Overdose Deaths Linked To Fentanyl-Laced Stimulants

Since 2010, the number of fatalities caused by overdoses in the United States has increased by a factor of 50 due to the combining of drugs like fentanyl with cocaine and methamphetamine.
A study published in Addiction by UCLA researchers indicates the lethal risk posed by opioids and stimulants laced with illicitly made synthetic opioid fentanyl.

In 2021, there were more than 100,000 drug overdose fatalities in the United States. A synthetic opioid was present in three-quarters of them.

Prescription opioids were first to blame for the rising tide of overdose deaths that began around the year 2000. In 2010, a new wave of heroin usage emerged. The third trend was the dramatic increase in fentanyl abuse in 2013. The use of stimulants has resulted in this purported fourth wave.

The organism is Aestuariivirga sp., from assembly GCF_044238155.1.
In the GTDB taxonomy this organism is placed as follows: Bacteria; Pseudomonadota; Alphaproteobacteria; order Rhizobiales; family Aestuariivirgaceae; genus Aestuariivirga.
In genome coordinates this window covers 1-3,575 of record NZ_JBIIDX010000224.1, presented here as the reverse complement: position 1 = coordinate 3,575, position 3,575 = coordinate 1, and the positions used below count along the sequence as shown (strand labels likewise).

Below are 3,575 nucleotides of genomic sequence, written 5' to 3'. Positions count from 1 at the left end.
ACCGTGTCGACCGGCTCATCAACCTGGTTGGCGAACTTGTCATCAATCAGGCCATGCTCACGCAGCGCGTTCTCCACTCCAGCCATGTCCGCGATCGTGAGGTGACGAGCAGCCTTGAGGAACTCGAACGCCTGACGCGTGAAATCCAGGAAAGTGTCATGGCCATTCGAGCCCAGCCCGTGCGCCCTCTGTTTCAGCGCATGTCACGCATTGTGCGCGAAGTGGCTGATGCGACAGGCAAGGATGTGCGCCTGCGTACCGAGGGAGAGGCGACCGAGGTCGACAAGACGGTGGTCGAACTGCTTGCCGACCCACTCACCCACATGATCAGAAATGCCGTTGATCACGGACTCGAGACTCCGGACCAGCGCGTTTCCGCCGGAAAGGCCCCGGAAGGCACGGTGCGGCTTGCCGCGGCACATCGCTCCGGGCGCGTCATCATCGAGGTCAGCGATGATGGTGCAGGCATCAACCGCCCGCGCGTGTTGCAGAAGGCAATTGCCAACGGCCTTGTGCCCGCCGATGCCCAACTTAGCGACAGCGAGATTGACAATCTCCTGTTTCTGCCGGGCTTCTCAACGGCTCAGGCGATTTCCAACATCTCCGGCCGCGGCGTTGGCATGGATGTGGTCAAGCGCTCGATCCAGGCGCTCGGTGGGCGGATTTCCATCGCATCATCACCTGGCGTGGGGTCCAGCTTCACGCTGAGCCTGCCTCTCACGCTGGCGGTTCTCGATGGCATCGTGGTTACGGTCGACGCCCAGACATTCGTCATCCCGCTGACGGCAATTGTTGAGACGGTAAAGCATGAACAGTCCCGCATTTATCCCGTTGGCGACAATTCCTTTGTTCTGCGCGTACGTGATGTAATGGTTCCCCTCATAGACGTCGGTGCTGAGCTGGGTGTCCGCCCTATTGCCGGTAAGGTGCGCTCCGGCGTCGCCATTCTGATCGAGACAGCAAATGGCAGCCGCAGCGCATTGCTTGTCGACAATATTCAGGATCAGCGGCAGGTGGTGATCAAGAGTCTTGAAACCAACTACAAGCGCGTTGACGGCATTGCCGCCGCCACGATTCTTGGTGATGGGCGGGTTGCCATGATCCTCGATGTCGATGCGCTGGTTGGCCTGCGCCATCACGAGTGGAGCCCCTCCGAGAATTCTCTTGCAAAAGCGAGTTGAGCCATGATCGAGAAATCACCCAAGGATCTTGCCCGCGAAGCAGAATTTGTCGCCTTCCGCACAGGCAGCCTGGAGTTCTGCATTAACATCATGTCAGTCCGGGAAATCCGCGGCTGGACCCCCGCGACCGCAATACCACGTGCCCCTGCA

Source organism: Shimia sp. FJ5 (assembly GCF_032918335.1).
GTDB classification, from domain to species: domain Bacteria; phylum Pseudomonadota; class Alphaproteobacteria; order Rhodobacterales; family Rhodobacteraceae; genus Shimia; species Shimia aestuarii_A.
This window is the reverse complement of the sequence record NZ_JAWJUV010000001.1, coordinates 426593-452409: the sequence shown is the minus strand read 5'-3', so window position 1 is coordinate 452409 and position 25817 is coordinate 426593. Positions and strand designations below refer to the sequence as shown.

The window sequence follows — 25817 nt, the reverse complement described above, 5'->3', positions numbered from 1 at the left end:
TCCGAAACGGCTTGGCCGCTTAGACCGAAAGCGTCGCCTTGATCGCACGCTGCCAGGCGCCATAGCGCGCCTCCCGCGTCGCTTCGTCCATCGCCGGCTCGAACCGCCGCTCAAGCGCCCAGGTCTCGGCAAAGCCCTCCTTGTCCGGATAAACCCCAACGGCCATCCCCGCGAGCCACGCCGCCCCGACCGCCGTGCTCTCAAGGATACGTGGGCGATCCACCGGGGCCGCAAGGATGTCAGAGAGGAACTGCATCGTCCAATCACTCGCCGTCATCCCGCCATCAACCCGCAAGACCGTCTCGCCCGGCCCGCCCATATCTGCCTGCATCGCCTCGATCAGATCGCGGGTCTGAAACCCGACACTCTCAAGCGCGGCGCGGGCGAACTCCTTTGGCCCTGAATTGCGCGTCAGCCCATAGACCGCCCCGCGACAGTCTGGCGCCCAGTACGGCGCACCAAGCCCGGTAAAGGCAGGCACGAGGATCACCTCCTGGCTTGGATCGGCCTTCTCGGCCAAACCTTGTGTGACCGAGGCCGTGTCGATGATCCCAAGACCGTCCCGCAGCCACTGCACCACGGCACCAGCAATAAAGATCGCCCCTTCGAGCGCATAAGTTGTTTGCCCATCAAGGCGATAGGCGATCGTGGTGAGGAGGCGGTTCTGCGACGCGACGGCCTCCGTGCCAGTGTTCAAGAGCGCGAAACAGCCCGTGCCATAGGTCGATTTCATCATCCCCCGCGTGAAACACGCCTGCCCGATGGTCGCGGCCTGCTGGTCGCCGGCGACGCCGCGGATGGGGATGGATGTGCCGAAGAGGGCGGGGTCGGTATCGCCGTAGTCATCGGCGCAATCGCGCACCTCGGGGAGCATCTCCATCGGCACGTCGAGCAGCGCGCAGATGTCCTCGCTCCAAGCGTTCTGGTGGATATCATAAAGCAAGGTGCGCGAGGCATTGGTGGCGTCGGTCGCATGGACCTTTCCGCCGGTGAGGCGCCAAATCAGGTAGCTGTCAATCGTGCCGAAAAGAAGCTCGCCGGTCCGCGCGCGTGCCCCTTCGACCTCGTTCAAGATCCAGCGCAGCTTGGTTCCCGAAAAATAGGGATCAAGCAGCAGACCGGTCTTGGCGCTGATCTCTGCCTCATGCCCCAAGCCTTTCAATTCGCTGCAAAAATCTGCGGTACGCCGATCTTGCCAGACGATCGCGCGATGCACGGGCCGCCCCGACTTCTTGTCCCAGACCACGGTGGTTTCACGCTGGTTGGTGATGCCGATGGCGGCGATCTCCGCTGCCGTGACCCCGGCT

The researchers identified “stimulant-fentanyl co-involvement” as an important factor in the issue, citing a unique pattern exhibited over time and by location and sociodemographic groupings. Cocaine-fentanyl is more prevalent throughout the Northeast, and methamphetamine-fentanyl is more commonplace in the rest of the nation.

Fentanyl has been discovered in almost every other illegal substance, which may account for some fentanyl-plus-stimulant overdoses.

Naloxone may be purchased over the counter and used to counteract the effects of an opioid overdose. Opioid addiction may be treated with various medications, though they are ineffective against amphetamine overdoses, and nothing else on the market comes close.

According to a report, a daycare in New York City where a 1-year-old boy died after exposure to fentanyl kept a kilogram of the opioid on top of children’s play mats used for resting.
Police said three more children were taken to the hospital, where they were administered Narcan and are currently doing OK. The presence of fentanyl was verified by examination of waste from one of the children.

Federal prosecutors have charged daycare owner Grei Mendez and renter Carlisto Acevedo Brito with conspiracy to sell drugs, resulting in death, and possession with intent to sell narcotics, resulting in death.